## Engage NY Eureka Math 7th Grade Module 5 Lesson 9 Answer Key

### Eureka Math Grade 7 Module 5 Lesson 9 Exploratory Challenge Answer Key

Exploratory Challenge: Game Show—Picking Blue!

Imagine, for a moment, the following situation: You and your classmates are contestants on a quiz show called Picking Blue! There are two bags in front of you, Bag A and Bag B. Each bag contains red and blue chips. You are told that one of the bags has exactly the same number of blue chips as red chips. But you are told nothing about the ratio of blue to red chips in the other bag.

Each student in your class will be asked to select either Bag A or Bag B. Starting with Bag A, a chip is randomly selected from the bag. If a blue chip is drawn, all of the students in your class who selected Bag A win a blue token. The chip is put back in the bag. After mixing up the chips in the bag, another chip is randomly selected from the bag. If the chip is blue, the students who picked Bag A win another blue token. After the chip is placed back into the bag, the process continues until a red chip is picked. When a red chip is picked, the game moves to Bag B. A chip from Bag B is then randomly selected. If it is blue, all of the students who selected Bag B win a blue token. But if the chip is red, the game is over. Just like for Bag A, if the chip is blue, the process repeats until a red chip is picked from the bag. When the game is over, the students with the greatest number of blue tokens are considered the winning team.

Without any information about the bags, you would probably select a bag simply by guessing. But surprisingly, the show’s producers are going to allow you to do some research before you select a bag. For the next 20 minutes, you can pull a chip from either one of the two bags, look at the chip, and then put the chip back in the bag. You can repeat this process as many times as you want within the 20 minutes. At the end of 20 minutes, you must make your final decision and select which of the bags you want to use in the game.

Getting Started

Assume that the producers of the show do not want to give away a lot of their blue tokens. As a result, if one bag has the same number of red and blue chips, do you think the other bag would have more or fewer blue chips than red chips? Explain your answer.

Answer:

The producers would likely want the second bag to have fewer blue chips. If a participant selects that bag, it would mean the participant is more likely to lose this game.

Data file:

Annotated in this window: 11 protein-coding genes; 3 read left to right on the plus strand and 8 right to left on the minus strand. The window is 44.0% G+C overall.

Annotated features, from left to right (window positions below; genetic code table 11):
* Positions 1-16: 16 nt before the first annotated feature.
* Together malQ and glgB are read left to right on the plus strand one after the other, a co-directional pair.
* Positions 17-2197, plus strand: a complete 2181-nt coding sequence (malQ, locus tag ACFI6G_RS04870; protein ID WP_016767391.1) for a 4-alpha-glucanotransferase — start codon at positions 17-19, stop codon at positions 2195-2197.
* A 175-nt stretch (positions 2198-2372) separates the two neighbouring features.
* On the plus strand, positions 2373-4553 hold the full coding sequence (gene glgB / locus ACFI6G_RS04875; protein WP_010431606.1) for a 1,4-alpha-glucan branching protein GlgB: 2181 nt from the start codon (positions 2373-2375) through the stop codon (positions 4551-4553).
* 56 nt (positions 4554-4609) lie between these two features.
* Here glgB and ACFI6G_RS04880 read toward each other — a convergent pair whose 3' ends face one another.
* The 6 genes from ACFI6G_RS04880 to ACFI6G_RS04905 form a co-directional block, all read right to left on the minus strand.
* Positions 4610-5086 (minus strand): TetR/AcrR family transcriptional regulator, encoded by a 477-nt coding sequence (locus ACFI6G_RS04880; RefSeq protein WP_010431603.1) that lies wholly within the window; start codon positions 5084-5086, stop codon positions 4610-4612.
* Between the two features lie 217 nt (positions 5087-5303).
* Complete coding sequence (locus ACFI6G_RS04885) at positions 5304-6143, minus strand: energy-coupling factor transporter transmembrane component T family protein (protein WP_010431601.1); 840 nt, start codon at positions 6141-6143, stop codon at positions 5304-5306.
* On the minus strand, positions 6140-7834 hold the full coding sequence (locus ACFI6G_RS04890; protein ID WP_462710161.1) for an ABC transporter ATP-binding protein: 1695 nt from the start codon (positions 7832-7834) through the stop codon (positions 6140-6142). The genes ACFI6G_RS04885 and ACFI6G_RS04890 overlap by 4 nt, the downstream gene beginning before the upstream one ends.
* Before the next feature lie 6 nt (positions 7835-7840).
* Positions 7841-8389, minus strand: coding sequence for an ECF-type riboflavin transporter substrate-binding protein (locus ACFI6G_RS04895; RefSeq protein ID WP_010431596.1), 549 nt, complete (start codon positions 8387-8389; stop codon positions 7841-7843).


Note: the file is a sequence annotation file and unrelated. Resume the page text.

### Eureka Math Grade 7 Module 5 Lesson 9 Examining Your Results Answer Key

At the end of the game, your teacher will open the bags and reveal how many blue and red chips were in each bag. Answer the questions that follow. After you have answered these questions, discuss them with your class.

Question 1.

Before you played the game, what were you trying to learn about the bags from your research?

Answer:

I was trying to learn the estimated probability of picking a blue chip without knowing the theoretical probability.

Question 2.

What did you expect to happen when you pulled chips from the bag with the same number of blue and red chips? Did the bag that you thought had the same number of blue and red chips yield the results you expected?

Answer:

I was looking for an estimated probability that was close to 0.5. That would connect the estimated probability of picking blue with the bag that had the same number of red and blue chips.

Question 3.

How confident were you in predicting which bag had the same number of blue and red chips? Explain.

Answer:

Answers will vary. Students’ confidence is based on the data collected. The more data collected, the closer the estimates are likely to be to the actual probabilities.

Question 4.

What bag did you select to use in the competition, and why?

Answer:

Answers will vary. It is anticipated that students would pick the bag with the larger estimated probability of picking a blue chip based on the many chips they selected during the research stage. Evidence of choices might include I picked 50 chips from Bag A, and 24 were blue, and 26 were red. The results are very close to 0.5 probability of picking each color. I think this indicates that there were likely an equal number of each color in this bag.